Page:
World

Foreign honours for Hunt and May

21 December 2021

10:09 PM

21 December 2021

10:09 PM

Not many people here in Westminster have a good word to say about the Theresa May years. But down in tiny San Marino, all that appears to be very different. For the landlocked republic recently chose to lavish two of its most prestigious honours on May and her Foreign Secretary Jeremy Hunt, with both flying there in October to have their honours conferred. Hunt received the prestigious Order of Saint Agatha at the rank Grand Officer; May’s was even better, receiving the same order at the highest rank: Grand Cross.

The awards were given, according to the Consulate of the Republic of San Marino to the UK, for May’s merits ‘not only as a former UK Prime Minister and and a strong woman in UK politics’ but for her work promoting the rights of women worldwide, while Hunt got his for ‘promoting San Marino best interests in the UK,’ for supporting the republic during the pandemic and for ‘his dedicated work in leading his own charity and supporting other charities worldwide.’

So far, so good, with the lucky pair being the first recipients of the Order for seven years, joining an elite group that includes Ban Ki Moon, Albert II and, er, Sophia Loren. Judging from the pictures, both seemed to have a jolly old time, with Hunt even making a brief speech underlining what the nations have in common. May too cracked a rare smile – presumably because she was skipping one of Boris Johnson’s three-line whips to go there.


But one question remains: did they get the Queen’s permission before accepting such gongs? For as the Foreign Office’s own website makes clear: ‘No UK citizen may accept or wear a foreign or Commonwealth award without The Sovereign’s permission. Such permission must be sought as soon as there is an indication that an award may be offered.’ Asked for a simple yes or no as to whether they had asked Her Majesty for her consent prior to accepting the awards, both Hunt and May did not respond to multiple requests for comment.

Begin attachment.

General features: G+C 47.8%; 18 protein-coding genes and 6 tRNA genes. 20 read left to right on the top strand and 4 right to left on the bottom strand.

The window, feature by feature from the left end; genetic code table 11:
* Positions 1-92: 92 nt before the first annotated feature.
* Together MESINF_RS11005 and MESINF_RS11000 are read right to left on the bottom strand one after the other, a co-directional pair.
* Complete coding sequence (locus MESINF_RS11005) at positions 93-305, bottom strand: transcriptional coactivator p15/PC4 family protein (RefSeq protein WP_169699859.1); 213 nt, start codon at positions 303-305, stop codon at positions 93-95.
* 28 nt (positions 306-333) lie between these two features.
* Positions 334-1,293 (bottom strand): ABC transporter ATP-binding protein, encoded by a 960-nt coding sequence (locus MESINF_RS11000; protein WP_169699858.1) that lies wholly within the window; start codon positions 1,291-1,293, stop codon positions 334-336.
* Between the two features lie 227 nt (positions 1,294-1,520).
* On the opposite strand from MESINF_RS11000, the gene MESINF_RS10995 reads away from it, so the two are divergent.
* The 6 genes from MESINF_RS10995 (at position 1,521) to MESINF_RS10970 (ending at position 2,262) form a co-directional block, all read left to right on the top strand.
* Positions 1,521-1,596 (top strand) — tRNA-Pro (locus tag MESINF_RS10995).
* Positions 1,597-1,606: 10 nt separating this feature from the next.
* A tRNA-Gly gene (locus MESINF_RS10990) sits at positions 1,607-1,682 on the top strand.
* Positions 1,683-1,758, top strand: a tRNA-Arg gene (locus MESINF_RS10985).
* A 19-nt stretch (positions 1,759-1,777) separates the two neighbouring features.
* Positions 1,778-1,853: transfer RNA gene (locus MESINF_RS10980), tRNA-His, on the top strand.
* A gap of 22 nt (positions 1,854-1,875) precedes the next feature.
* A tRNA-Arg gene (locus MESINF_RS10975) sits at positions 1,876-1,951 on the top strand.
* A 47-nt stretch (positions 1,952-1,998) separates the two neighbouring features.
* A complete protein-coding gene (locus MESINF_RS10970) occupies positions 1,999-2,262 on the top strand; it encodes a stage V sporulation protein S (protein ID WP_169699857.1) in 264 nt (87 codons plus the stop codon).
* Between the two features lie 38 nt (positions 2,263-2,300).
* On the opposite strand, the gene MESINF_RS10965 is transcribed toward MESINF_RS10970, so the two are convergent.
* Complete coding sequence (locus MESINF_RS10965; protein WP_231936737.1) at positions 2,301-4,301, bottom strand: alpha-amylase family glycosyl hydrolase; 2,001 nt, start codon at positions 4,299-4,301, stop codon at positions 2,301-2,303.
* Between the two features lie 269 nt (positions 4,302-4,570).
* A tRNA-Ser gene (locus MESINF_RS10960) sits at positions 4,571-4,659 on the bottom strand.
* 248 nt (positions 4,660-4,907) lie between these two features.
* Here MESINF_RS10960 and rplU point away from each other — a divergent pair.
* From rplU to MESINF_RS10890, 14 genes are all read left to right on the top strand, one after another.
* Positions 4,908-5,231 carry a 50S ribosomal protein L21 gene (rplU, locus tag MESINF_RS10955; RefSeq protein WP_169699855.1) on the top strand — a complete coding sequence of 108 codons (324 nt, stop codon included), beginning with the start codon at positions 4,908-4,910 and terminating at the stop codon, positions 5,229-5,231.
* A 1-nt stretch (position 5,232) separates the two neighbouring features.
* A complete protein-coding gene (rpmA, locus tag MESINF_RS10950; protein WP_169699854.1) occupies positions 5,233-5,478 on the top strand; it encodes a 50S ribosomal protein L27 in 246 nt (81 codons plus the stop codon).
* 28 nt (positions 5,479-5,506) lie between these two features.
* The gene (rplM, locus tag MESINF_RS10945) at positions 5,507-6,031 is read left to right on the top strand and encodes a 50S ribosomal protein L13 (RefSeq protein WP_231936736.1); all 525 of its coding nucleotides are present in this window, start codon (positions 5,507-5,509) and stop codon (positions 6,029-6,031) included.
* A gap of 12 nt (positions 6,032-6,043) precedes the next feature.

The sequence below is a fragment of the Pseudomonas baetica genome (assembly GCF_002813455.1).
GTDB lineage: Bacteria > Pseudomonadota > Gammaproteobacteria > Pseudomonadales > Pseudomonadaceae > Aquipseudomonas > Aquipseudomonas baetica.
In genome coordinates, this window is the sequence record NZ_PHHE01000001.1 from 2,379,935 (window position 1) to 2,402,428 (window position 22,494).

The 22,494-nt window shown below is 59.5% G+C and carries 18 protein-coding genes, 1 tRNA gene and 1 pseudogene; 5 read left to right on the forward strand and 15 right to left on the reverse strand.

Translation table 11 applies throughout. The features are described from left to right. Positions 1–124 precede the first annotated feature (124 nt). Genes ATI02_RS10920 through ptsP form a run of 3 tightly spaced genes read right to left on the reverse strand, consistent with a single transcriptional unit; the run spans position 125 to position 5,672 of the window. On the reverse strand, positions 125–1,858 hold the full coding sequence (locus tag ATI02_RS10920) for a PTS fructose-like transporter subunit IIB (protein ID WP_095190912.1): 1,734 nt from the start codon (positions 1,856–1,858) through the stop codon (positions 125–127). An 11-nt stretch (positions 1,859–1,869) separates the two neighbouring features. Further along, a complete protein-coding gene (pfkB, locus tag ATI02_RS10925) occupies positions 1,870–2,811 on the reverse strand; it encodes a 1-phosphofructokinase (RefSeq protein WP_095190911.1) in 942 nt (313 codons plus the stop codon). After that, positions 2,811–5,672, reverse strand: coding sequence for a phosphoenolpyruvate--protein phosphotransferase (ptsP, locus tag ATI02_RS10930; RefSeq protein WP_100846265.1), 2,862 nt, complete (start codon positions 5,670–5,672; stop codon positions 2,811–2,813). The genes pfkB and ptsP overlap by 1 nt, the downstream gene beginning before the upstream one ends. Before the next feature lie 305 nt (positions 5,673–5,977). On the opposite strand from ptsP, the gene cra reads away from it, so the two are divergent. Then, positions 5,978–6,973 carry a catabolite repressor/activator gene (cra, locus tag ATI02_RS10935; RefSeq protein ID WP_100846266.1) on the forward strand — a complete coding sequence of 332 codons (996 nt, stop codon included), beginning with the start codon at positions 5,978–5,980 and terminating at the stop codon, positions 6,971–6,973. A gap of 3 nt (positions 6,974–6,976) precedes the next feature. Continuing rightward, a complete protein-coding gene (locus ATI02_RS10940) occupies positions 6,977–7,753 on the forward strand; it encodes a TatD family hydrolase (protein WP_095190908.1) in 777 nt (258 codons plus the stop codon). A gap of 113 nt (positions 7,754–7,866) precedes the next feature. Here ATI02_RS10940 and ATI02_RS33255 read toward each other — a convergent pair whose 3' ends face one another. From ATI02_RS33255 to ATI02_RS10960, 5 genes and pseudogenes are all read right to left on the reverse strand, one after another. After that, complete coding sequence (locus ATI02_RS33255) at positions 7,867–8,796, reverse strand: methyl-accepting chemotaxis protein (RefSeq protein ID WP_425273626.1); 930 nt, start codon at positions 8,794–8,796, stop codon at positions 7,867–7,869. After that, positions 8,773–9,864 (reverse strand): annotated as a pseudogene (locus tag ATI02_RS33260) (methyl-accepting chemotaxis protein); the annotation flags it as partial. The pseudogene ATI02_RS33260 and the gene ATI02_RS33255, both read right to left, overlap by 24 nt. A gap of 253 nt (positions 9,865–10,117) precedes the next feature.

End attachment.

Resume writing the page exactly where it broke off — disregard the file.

It’s not as if the two Tory grandees haven’t had adequate time to consult the monarch. Both had the award conferred on them a year ago by the government of the Republic of San Marino, but the official award ceremony wasn’t possible to organise until now due to the Covid-19 restrictions in place. The trip would have been long-planned, with May flying three people across including herself and husband Philip, and Hunt taking five. Total costs for the pair combined came to £15,480.

If they didn’t check with Her Maj, let’s just hope neither politician wears the award the next time they’re at one of her Buckingham Palace tea parties.

Screenshot_2021-12-21_at_09.46.11.pngThe Consulate of the Republic of San Marino to the UK

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